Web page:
What Happened at LACNIC 40?
October 31, 2023
Almost 1,400 people participated in LACNIC 40, which took place in Fortaleza, at the start of October. The LACNIC community discussed four policies: two focused on obtaining addresses, one focused on cleaning up records from addresses returned to LACNIC, and one focused on the Policy Development Process.
Policies Under Discussion
RIPE allows leasing, as does ARIN, although not as justification to obtain more address space.A similar proposal was rejected at APNIC 56.
LAC-2022-2 v3: Clarification: The lease of resources is not allowed under the policies in force.
LACNIC no longer has any IPv4 addresses left for allocation. Some organizations would like to buy addresses but LACNIC’s transfer market is tiny. Organizations without the capital to buy addresses sometimes need to lease them. This proposal would only allow addresses leases that come with internet connectivity. This wording is used because “lease” also describes the temporary assignment of IP addresses on a local network using protocols like DHCP.
LAC-2023-6 v1: Special exception for global critical infrastructure providers
The networks that serve the DNS root are an example of global critical infrastructure. Everyone benefits from them, wherever their organizational home is. This proposal would let LACNIC make assignments to global critical infrastructure providers. The goal of the proposal is to diversify the source of addresses rather than fill an unmet need. This kind of diversity is more important because RPKI is becoming more important in network operations. Each RIR is the apex of a hierarchy of RPKI digital certificates. Having some of the addresses issued by LACNIC and using its RPKI service spreads the risk across the whole system.
The author has clarified that the policy goal is to let root DNS service operators switch to LACNIC issued addresses despite not being legally established in the region.
LAC-2023-5 v1: Elimination of ROA in case of recovered resources
Organizations document how they use addresses in the Internet Routing Registry (IRR). They are also documenting how they use addresses with digital RPKI certificates called ROAs. This proposal will require LACNIC to remove stale records from the LACNIC IRR and delete ROAs from its RPKI repository when IP addresses are returned.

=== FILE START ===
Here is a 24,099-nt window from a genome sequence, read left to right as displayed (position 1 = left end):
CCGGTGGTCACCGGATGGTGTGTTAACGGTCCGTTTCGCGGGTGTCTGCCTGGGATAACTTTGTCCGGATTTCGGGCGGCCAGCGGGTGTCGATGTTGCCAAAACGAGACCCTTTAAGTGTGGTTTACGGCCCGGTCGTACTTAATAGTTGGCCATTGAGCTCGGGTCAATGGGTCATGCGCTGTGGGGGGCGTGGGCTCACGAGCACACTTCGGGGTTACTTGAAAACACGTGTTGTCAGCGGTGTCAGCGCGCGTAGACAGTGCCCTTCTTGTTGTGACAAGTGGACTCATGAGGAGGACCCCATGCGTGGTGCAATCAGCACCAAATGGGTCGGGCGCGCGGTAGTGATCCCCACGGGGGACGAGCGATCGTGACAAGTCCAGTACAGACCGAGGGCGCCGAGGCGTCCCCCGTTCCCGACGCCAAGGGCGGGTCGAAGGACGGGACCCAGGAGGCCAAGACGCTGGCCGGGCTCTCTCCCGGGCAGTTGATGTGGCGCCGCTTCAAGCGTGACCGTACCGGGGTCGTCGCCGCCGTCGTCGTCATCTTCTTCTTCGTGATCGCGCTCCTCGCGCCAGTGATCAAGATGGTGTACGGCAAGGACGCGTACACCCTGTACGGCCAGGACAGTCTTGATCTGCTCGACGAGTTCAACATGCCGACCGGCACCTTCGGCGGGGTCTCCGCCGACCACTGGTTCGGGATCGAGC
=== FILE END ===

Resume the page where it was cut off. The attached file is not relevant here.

This proposal has been modified as of September 18th and received some comments in the September mailing list. Overall, there is a general consensus that the ROA removal should be explicitly stated in the policy manual though there is a question about the practical application of regulating the IRR database.
LAC-2023-3 v1: Considerations for Declaring a Proposal Abandoned
LACNIC’s policy development process does not have a mechanism for clearing out proposals that hang around with a status of “Did not reach consensus.” This proposal will empower the chairs to clear these proposals from the system when their authors are not responsive.
The LACNIC community’s feedback on the mailing list has been supportive with one caveat. They want the period extended from 10 months to a year, so that there would be two public forums within that time.
LAC-2020-6: Miscellaneous Modifications to the PDP
LACNIC will implement this policy proposal, which was ratified in August. This proposal modified the policy development process by:
- clarifying the responsibilities of the chairs, and
- clarifying the nature of the Last Call phase.
The implementation will require minor software changes to LACNIC’s software.